Alabama sees increase in adoptions during pandemic
MONTGOMERY, Ala. (WSFA) - Despite COVID-19 altering several aspects of the foster care and adoption process, Alabama saw a record number of children find a forever home during the pandemic.
“I think the pandemic has kind of taught us that family is so important and so I think people saw that need,” said Jill Sexton, clinical coordinator and southern region team leader for Alabama Pre/Post Adoption Connections (APAC), a program of Children’s Aid Society.
According to Sexton, in the fiscal year 2020, there were 814 foster care adoptions in Alabama, an all-time record for the state. That number is also up from the previous year’s record of 731 adoptions.
“To have that many kids achieve permanency with that year of uncertainty and the pandemic is just an amazing feeling,” Sexton said. “To be able to have a hand in one of them, let alone a majority of them.”
Sexton said since April 2020, 2,117 families have called the Alabama Department of Human Resources to inquire about either fostering or adopting a child. That number is 1-866-4-AL-KIDS.
“That number increased a lot,” Sexton said.
Of the 814 children who were adopted during the fiscal year 2020, APAC helped match 60 kids with 40 families.
One of those families was the Carroll family from Phenix City, Alabama, who successfully adopted their now 14-year-old son Josiah on Dec. 17, 2020.
Josiah is now the older brother to three younger sisters and has two loving parents.
“He has really completed our family,” said adoptive mother Amber Carroll. “I’ve always wanted to be a parent of a boy, having three girls, and I’ve discovered that even teenage boys can be sweet and cuddly.”
“We try to give him all the love he could have missed out on throughout his tough beginnings and try to teach him things he hasn’t been taught,” Carroll said in a written statement. “I’m blessed for him to be here with us.”
Carroll said they found Josiah on the Heart Gallery Alabama website, a frequently updated website that includes pictures, videos and biographies of children in need of a home. She describes the moment the family saw him as “love at first sight.”
The pandemic did delay portions of the adoption process for the family, for example, their initial meeting was done via skype, but none of that was going to get in the way of Josiah becoming a part of their family, Carroll said.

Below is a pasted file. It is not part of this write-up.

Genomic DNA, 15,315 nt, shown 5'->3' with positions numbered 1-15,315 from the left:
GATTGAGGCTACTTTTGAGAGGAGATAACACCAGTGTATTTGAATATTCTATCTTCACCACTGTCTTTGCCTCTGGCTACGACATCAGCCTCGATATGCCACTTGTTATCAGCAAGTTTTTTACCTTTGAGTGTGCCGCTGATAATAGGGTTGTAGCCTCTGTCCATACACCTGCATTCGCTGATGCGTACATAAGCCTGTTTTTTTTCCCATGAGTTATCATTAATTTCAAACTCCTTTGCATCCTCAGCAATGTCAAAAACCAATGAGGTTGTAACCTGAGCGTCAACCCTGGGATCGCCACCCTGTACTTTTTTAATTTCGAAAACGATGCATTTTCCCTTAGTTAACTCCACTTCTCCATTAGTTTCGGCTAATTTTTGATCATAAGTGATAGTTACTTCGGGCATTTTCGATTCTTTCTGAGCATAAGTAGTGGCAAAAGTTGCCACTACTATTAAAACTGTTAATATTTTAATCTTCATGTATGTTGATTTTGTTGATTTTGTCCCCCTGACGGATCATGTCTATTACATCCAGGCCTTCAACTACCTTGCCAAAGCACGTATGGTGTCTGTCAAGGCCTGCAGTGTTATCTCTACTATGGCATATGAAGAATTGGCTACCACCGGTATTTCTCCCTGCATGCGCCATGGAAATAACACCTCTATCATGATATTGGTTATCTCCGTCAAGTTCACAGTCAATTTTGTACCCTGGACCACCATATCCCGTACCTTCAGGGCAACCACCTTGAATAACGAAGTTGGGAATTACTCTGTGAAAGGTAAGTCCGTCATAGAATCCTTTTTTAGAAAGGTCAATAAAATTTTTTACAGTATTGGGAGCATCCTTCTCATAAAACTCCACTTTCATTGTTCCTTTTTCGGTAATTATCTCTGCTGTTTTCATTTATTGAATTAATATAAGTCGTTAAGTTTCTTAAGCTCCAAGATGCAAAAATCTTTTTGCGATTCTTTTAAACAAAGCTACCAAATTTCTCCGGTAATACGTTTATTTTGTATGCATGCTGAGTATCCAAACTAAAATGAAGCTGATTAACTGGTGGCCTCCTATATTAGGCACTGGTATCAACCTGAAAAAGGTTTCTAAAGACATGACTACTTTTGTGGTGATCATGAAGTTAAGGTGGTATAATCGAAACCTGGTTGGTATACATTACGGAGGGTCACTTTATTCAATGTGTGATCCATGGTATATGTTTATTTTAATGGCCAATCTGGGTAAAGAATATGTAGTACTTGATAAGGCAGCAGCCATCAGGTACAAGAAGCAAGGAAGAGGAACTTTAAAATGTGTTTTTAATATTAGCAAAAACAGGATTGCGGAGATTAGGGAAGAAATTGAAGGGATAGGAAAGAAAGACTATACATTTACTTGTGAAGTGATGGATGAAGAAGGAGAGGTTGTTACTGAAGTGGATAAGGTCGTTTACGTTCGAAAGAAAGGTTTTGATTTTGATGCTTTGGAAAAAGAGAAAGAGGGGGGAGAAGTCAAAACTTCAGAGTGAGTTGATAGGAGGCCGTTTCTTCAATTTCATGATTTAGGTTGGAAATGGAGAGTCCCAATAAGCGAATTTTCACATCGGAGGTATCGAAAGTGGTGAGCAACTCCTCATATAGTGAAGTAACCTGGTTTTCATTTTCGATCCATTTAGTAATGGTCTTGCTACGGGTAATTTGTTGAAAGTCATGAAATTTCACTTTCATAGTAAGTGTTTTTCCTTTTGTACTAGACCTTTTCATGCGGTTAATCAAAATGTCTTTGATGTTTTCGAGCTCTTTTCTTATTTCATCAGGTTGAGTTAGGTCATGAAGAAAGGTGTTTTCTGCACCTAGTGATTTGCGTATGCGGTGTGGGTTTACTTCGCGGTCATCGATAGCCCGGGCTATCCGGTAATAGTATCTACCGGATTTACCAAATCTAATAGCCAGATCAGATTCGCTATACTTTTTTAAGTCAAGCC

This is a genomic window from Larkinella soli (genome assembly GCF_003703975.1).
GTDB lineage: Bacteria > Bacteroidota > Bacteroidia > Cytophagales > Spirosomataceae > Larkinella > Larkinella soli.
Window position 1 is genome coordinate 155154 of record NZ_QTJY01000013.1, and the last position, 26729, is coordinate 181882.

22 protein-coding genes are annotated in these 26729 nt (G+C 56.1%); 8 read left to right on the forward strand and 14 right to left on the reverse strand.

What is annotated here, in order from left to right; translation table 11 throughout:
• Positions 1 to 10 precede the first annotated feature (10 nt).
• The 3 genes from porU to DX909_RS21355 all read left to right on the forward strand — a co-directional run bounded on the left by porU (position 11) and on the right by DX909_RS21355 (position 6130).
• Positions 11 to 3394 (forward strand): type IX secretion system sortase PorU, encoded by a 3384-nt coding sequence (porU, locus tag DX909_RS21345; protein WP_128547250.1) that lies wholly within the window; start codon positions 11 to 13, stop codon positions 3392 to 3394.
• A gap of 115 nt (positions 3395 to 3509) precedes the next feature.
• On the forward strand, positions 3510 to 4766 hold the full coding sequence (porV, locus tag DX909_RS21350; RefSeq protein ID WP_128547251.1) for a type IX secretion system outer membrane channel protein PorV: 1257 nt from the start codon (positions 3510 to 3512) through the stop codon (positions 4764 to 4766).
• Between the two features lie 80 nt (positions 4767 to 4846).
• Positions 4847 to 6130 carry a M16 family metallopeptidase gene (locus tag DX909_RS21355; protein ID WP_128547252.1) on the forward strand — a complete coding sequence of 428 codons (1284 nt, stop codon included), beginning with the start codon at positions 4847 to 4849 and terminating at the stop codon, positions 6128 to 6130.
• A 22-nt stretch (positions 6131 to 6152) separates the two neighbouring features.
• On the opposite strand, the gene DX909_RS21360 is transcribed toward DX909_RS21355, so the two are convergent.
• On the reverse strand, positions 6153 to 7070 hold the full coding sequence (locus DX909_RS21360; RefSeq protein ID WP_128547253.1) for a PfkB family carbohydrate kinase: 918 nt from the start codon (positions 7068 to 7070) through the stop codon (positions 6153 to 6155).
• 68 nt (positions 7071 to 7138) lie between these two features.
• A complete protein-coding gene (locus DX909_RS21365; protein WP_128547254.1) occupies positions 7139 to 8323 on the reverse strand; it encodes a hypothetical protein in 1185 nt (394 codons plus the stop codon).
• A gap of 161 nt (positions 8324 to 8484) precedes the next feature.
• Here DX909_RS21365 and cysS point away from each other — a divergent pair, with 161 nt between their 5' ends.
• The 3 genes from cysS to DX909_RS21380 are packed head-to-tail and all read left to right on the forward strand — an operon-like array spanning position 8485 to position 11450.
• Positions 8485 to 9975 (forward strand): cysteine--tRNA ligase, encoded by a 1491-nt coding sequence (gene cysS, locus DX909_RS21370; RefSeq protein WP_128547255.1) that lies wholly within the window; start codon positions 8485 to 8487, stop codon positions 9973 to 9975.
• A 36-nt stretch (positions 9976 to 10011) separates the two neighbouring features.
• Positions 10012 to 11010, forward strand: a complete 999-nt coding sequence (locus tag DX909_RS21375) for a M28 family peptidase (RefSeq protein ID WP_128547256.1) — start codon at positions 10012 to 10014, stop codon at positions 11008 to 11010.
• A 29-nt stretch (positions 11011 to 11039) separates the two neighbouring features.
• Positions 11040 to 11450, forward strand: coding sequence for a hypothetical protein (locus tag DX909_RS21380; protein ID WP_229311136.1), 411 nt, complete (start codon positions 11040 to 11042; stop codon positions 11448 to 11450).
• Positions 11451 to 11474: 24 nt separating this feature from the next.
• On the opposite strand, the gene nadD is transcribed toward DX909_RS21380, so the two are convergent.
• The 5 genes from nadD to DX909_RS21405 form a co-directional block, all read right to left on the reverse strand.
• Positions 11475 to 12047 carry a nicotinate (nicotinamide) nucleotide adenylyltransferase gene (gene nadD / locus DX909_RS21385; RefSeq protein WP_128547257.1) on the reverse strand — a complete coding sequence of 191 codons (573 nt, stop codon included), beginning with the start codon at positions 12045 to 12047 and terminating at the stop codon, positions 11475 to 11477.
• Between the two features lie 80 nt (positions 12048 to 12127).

Carroll encourages other families who are interested in adoption to consider it and consider adopting older children who might eventually age out of foster care.
“Teenagers need love too. Everybody wants a baby, but these kids that are older, they really do need a home,” Carroll said.
“These children that are 14 and older that are being recruited for, want to be adopted,” Sexton said. “They have that desire. They’re seeking a family, connections for life, and so it is very important to get them adopted.”
Right now, there are over 300 children in Alabama’s foster care system that are still in need of a forever home.
Prospective parents must receive certification before they can be placed with children, either for fostering or adoption.
In Alabama, a pre-adoption course called TIPS, or Trauma-Informed Partnering for Safety and Permanence, is required. The 10-week, 30-hour curriculum prepares families to make an informed decision about becoming an adoptive family.
During the pandemic, adoption training was done mostly virtual. APAC is offering the classes both in-person and online right now.
For more information on how to start the process, you can visit APAC’s website.
The Alabama Department of Human Resources also has information for families interested in foster care.
AdoptUSKids is another state resource for families looking to adopt or foster.
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